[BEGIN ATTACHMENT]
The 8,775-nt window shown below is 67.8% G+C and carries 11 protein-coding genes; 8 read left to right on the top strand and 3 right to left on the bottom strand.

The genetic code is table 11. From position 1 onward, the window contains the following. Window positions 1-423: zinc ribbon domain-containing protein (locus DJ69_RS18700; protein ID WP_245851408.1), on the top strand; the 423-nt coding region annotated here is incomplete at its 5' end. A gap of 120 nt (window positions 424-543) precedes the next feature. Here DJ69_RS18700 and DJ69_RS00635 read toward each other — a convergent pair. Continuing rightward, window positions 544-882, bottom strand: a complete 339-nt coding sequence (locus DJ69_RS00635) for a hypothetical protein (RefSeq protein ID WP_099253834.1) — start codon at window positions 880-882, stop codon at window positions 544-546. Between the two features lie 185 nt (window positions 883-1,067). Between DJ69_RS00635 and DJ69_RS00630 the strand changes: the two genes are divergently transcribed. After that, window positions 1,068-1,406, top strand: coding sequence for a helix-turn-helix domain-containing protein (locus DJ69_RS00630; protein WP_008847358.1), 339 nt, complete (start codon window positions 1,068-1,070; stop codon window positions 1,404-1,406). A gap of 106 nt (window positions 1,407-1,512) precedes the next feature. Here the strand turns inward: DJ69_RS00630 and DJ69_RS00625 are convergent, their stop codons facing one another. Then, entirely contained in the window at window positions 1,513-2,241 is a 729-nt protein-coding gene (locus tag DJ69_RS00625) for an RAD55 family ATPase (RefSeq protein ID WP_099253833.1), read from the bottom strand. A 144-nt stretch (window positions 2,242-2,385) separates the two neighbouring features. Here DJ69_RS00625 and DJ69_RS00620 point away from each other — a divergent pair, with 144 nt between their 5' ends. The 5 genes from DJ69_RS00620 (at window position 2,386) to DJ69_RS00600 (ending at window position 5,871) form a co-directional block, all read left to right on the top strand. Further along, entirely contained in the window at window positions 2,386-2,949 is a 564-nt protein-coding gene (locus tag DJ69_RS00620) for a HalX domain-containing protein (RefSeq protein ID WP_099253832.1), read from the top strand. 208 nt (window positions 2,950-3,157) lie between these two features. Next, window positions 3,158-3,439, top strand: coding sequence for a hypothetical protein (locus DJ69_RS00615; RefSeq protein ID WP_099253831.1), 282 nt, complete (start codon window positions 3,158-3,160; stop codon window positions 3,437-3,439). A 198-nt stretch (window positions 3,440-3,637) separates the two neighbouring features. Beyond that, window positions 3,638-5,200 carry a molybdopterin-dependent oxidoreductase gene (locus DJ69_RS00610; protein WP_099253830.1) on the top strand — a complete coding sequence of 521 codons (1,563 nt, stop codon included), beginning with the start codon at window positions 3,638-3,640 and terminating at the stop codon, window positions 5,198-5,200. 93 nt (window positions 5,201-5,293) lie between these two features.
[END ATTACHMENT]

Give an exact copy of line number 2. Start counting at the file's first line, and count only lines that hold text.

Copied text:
The genetic code is table 11. From position 1 onward, the window contains the following. Window positions 1-423: zinc ribbon domain-containing protein (locus DJ69_RS18700; protein ID WP_245851408.1), on the top strand; the 423-nt coding region annotated here is incomplete at its 5' end. A gap of 120 nt (window positions 424-543) precedes the next feature. Here DJ69_RS18700 and DJ69_RS00635 read toward each other — a convergent pair. Continuing rightward, window positions 544-882, bottom strand: a complete 339-nt coding sequence (locus DJ69_RS00635) for a hypothetical protein (RefSeq protein ID WP_099253834.1) — start codon at window positions 880-882, stop codon at window positions 544-546. Between the two features lie 185 nt (window positions 883-1,067). Between DJ69_RS00635 and DJ69_RS00630 the strand changes: the two genes are divergently transcribed. After that, window positions 1,068-1,406, top strand: coding sequence for a helix-turn-helix domain-containing protein (locus DJ69_RS00630; protein WP_008847358.1), 339 nt, complete (start codon window positions 1,068-1,070; stop codon window positions 1,404-1,406). A gap of 106 nt (window positions 1,407-1,512) precedes the next feature. Here the strand turns inward: DJ69_RS00630 and DJ69_RS00625 are convergent, their stop codons facing one another. Then, entirely contained in the window at window positions 1,513-2,241 is a 729-nt protein-coding gene (locus tag DJ69_RS00625) for an RAD55 family ATPase (RefSeq protein ID WP_099253833.1), read from the bottom strand. A 144-nt stretch (window positions 2,242-2,385) separates the two neighbouring features. Here DJ69_RS00625 and DJ69_RS00620 point away from each other — a divergent pair, with 144 nt between their 5' ends. The 5 genes from DJ69_RS00620 (at window position 2,386) to DJ69_RS00600 (ending at window position 5,871) form a co-directional block, all read left to right on the top strand. Further along, entirely contained in the window at window positions 2,386-2,949 is a 564-nt protein-coding gene (locus tag DJ69_RS00620) for a HalX domain-containing protein (RefSeq protein ID WP_099253832.1), read from the top strand. 208 nt (window positions 2,950-3,157) lie between these two features. Next, window positions 3,158-3,439, top strand: coding sequence for a hypothetical protein (locus DJ69_RS00615; RefSeq protein ID WP_099253831.1), 282 nt, complete (start codon window positions 3,158-3,160; stop codon window positions 3,437-3,439). A 198-nt stretch (window positions 3,440-3,637) separates the two neighbouring features. Beyond that, window positions 3,638-5,200 carry a molybdopterin-dependent oxidoreductase gene (locus DJ69_RS00610; protein WP_099253830.1) on the top strand — a complete coding sequence of 521 codons (1,563 nt, stop codon included), beginning with the start codon at window positions 3,638-3,640 and terminating at the stop codon, window positions 5,198-5,200. 93 nt (window positions 5,201-5,293) lie between these two features.